high electric bills (gas heat)

I am just curious for opinions. Looking at my electric bill, it has a peak in the summer months (presumably because of A/C), but an even bigger peak in the winter and that's with gas heat. Any idea why that would be? It's about 200kWh higher in January than it was in August, which baffles me. I can't think of anything I'm doing now that I wasn't doing a year ago, but it's about 100kWh higher than January 2008. Thanks!
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On Jan 23, 9:22�pm, snipped-for-privacy@gmail.com wrote:

its been much colder here in pennsylvania.... burr.
so the furnace runs more using electric, were home more, after being out all day in snow and cold who wants to go places?
all of this uses more electric.
Plus if you bought a new TV like a LCD flat panel they use far more power
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If you have a lot of incandescent lights, that hurts a lot more in the winter. Instead of 4 hours of lights, from 7 - 11 pm, you have at least an hour in the morning and 5 - 11 pm at night, that is more than a 50% increase in lighting useage. Also, furnace blower motors, or hot water circulating motors are running a lot in mid-winter compared to not at all in the summer. Also, if you use electricity for cooking, most folks cook less in the summer due to the heat.
Bob Hofmann.
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its been much colder here in pennsylvania.... burr.
so the furnace runs more using electric, were home more, after being out all day in snow and cold who wants to go places?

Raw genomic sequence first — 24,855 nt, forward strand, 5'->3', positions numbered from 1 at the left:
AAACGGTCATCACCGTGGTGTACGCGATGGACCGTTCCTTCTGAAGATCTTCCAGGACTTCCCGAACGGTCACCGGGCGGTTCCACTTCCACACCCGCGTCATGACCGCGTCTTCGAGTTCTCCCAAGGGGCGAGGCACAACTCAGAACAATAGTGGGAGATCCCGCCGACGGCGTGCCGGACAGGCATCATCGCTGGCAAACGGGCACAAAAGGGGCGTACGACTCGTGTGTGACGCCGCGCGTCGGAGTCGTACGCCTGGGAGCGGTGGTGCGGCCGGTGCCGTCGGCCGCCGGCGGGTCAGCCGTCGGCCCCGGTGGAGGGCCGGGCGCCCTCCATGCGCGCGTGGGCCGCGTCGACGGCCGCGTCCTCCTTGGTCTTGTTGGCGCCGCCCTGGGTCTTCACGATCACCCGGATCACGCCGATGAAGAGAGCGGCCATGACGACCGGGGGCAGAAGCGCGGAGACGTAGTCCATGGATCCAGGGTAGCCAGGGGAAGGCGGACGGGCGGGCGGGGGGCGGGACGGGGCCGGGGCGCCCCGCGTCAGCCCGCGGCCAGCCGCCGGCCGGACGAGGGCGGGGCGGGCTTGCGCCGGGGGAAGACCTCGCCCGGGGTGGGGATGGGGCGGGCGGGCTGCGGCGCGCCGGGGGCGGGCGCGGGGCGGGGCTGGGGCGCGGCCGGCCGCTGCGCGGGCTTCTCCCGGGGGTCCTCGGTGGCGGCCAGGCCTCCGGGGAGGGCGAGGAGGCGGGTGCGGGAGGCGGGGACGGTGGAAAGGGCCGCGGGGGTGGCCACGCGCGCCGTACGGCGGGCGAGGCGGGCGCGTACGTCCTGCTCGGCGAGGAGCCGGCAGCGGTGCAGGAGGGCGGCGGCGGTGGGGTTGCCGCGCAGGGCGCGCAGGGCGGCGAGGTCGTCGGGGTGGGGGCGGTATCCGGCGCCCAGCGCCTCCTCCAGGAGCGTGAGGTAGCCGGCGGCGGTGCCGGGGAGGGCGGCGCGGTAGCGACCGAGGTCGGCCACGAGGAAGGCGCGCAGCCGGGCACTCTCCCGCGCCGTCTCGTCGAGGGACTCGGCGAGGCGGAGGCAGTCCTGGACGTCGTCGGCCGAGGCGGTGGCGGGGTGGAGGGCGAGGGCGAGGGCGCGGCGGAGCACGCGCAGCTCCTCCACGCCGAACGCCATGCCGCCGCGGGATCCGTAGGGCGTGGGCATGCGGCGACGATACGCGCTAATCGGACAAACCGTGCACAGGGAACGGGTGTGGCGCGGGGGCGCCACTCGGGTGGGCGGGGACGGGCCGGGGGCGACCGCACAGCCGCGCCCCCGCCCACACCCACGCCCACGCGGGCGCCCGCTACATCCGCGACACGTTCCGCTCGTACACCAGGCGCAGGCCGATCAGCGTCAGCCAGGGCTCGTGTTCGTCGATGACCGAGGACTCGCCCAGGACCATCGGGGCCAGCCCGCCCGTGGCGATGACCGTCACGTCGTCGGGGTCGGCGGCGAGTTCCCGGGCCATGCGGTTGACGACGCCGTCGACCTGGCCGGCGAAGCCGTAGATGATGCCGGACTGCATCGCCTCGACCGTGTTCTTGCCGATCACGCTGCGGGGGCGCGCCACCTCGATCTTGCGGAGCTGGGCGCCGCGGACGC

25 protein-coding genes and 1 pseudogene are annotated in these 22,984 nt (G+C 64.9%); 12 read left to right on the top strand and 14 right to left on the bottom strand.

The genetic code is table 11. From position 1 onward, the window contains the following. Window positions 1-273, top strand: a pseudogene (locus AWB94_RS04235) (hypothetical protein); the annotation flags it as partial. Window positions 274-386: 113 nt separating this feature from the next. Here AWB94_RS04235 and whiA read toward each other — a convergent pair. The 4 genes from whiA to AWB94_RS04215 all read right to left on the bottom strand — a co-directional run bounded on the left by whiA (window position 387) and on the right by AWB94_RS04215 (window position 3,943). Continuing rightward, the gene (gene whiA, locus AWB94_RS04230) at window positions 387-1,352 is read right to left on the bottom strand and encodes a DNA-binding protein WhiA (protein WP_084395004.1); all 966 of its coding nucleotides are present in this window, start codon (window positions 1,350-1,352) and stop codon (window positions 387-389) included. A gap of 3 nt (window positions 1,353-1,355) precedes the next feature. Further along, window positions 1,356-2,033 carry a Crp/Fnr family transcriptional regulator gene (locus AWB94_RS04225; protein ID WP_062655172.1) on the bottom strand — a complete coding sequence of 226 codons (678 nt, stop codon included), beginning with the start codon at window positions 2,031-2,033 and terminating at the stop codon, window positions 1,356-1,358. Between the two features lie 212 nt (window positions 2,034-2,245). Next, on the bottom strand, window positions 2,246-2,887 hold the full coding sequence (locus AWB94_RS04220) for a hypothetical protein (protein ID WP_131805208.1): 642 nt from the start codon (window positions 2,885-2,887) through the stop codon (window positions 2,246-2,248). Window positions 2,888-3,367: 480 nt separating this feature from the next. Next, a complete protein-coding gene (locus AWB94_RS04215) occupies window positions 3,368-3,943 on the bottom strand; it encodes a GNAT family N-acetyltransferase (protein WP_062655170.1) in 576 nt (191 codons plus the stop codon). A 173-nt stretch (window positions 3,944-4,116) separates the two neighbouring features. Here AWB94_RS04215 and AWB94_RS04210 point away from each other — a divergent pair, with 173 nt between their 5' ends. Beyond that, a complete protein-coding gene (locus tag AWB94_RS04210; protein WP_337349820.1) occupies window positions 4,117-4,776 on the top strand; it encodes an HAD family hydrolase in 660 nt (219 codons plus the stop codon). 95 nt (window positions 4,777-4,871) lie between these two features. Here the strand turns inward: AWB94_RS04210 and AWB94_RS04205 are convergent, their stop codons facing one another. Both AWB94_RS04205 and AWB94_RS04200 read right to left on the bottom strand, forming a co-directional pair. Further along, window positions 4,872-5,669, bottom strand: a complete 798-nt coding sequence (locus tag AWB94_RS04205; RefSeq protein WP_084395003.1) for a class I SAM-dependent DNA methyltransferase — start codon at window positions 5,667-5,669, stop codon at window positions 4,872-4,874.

all of this uses more electric.
Plus if you bought a new TV like a LCD flat panel they use far more power
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My January bill is always the highest aside from the AC months. Shorter days mean longer nights and more lights burning. Each month will drop slightly until it gets hot and we start using cooling. August is usually the highest use of the year.
If the OP used a space heater or had a huge Christmas light display, that would suck some juice too. Check the dryer vent too.
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snipped-for-privacy@aol.com wrote:

LCD panel uses LESS power. I think you meant Plasma panel?
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wrote:

My point was there are TVs and appliances that use power when turned off. If I disconnect my plasma, it has to go through a lengthly, partly-automated process of scanning channels then manually re-entering date/time. My Panasonic plasma TV does not have a backup battery, I guess any memory is volatile. I installed two switches to turn off the TV completely, but don't use it out of inconvenience. I save some by just using the plasma for movies and use the TV tuner on my computer LCD other times. Not sure what this adds up 24/7 over a year period without a watt-o-meter.
I take advantage of sunny days (like today) by opening south windows to catch the solar heat.
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Phisherman wrote:

Most electronics or electrical apparatus use tiny amount of current when it is in stand-by or turned off. There is NV memories for sure. But the thing is they are most prone to fail when turned on/off repeatedly due to surge. I leave everything plugged in. Just to save a few bucks a year, if a TV pops it'll cost more than a few bucks to repair for sure. When Flat panel TV is operating, Plasma panel uses lot more power than LCD. Just see the amount of heat Plasma panel generates.
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On Jan 23, 8:22pm, snipped-for-privacy@gmail.com wrote:

Your electric outlets are leaking, insulate and cover them.
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On Sat, 24 Jan 2009 01:09:29 -0800 (PST), ransley

your shit speweth over ransley. Oh, I see. You think you are a comedian. Unfortunately you are just a dumbass Bubba
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On Jan 24, 10:22am, snipped-for-privacy@gmail.com wrote:

Hi,
Everything in our homes is prone to wear and tear. There might be some energy leak in your home that you may not be aware of. Heating definitely accounts for the largest expense in homes, especially during winter months. And the figure could even grow if this factor runs inefficiently.